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Immunotherapy-chemotherapy combination should be first-line treatment for many patients with NSCLC

NEW YORK — A combination of immunotherapy and chemotherapy should be used as first line treatment for many patients with non-small cell lung cancer and some patients with small cell lung cancer, according to a presenter at HemOnc Today New York.

Patients with NSCLC who have PD-L1 tumor proportion score (TPS) less than 50%, those with NSCLC who have PD-L1 TPS of at least 50% and high tumor burden or evidence of rapid tumor growth rate, and those with extensive small cell lung cancer are prime candidates for this regimen, Philip D. Bonomi, MD, professor of medical oncology in the department of internal medicine at Rush University Medical College, said during his presentation.

Bonomi also left open the possibility that all patients with NSCLC could be treated with this regimen.

“With immunotherapy, [some] have asked if chemotherapy is going away,” Bonomi said. “I actually think chemotherapy is quite a good partner to immunotherapy in lung cancer. I think we are going to see immunotherapy and chemotherapy used together more and more.”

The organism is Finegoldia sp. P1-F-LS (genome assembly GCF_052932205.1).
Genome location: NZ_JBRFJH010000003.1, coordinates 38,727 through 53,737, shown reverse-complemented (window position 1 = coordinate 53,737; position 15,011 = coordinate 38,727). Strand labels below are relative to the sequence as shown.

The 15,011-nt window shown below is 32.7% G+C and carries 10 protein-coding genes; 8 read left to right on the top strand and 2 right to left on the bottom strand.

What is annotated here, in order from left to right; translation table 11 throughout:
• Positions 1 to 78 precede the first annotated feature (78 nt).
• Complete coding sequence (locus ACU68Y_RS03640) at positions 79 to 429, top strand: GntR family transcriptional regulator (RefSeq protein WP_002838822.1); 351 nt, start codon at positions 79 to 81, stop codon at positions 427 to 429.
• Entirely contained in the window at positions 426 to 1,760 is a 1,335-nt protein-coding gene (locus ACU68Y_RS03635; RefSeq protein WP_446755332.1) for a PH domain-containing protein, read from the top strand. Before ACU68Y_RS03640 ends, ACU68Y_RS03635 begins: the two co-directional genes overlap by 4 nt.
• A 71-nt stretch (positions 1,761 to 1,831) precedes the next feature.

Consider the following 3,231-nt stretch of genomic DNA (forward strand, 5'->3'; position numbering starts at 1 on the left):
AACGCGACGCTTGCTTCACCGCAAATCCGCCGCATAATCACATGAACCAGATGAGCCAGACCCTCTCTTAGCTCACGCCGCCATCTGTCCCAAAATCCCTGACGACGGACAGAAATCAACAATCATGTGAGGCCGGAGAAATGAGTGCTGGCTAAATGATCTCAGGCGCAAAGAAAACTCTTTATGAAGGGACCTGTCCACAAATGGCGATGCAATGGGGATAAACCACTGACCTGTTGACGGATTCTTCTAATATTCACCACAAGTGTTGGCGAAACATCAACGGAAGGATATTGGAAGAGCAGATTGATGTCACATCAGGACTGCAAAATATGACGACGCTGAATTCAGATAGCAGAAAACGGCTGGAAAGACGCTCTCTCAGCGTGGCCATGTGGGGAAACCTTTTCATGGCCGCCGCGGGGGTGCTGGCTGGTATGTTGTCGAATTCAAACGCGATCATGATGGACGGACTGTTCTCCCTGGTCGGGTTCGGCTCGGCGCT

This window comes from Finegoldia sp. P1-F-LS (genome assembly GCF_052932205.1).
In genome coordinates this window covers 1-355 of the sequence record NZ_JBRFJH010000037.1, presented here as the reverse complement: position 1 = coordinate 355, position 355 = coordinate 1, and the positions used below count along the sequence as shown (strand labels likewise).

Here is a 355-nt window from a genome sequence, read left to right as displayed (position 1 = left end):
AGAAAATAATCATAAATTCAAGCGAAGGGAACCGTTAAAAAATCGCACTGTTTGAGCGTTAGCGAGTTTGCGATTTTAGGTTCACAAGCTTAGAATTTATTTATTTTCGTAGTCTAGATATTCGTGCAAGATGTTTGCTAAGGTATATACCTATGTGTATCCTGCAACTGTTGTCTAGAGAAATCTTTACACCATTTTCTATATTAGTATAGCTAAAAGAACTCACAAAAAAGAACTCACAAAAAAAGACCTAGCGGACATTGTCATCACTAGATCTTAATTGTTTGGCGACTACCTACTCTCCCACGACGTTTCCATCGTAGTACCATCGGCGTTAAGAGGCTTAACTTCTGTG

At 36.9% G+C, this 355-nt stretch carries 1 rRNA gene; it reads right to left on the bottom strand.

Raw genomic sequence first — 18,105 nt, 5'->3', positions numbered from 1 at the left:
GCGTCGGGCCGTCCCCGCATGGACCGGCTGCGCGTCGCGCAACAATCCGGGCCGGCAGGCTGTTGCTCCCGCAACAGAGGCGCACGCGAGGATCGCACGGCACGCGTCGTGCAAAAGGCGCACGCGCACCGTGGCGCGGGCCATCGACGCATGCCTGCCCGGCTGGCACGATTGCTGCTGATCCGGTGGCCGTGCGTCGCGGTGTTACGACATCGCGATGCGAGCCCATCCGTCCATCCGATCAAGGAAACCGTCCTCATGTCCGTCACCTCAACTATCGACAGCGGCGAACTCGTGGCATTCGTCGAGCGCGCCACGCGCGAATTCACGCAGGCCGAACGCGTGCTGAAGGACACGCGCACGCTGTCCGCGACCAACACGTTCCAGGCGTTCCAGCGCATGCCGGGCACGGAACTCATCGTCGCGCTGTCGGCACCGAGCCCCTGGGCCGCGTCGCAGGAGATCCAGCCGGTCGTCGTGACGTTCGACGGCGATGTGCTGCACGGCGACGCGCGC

An update on the randomized phase 3 KEYNOTE-024 trial demonstrated that monotherapy with the anti-PD-1 agent pembrolizumab (Keytruda, Merck) continued to show a survival advantage over chemotherapy among patients with advanced, previously untreated NSCLC who had a PD-L1 TPS of 50% or greater but do not have EGFR/ALK aberrations.

An independent data and safety committee recommended the trial be discontinued after an interim analysis — performed at median follow-up of 11.2 months — showed significant improvement in PFS (HR = 0.5; 95% CI, 0.37-0.68) and OS (HR = 0.6; 95% CI, 0.41-0.89) with pembrolizumab. The study was stopped so patients who were receiving chemotherapy could switch to pembrolizumab.

“These results [for PFS] are amazing. We never thought we would see an HR like this,” Bonomi said. “I do believe some of these [patients with stage IV disease] will be cured with immunotherapy alone.”

However, several other studies published in The New England Journal of Medicine have shown the immunotherapy-chemotherapy combination to be safe and effective for patients with metastatic NSCLC, squamous NSCLC and extensive-stage SCLC.

Chemotherapy also has the potential to enhance checkpoint inhibitors by causing the release of tumor antigens, deplete myeloid suppressor cells, deplete T regulatory cells and potentially deplete neutrophils, Bonomi said.

“It’s amazing to me how many options we have now,” Bonomi said. “It’s a luxury I thought we would never have.” – by John DeRosier

 

Reference:

Bonomi, P. Immunotherapy: The Beginning of the End of 1st Line Chemotherapy in Stage IV NSCLC? Presented at: HemOnc Today New York; March 21-23, 2019; New York.

Reck M, et al. J Clin Oncol. 2019;doi:10.1200/JCO.18.00149.

 

Disclosure:

Bonomi reports advisory roles with AstraZeneca, Biodesix, and Merck.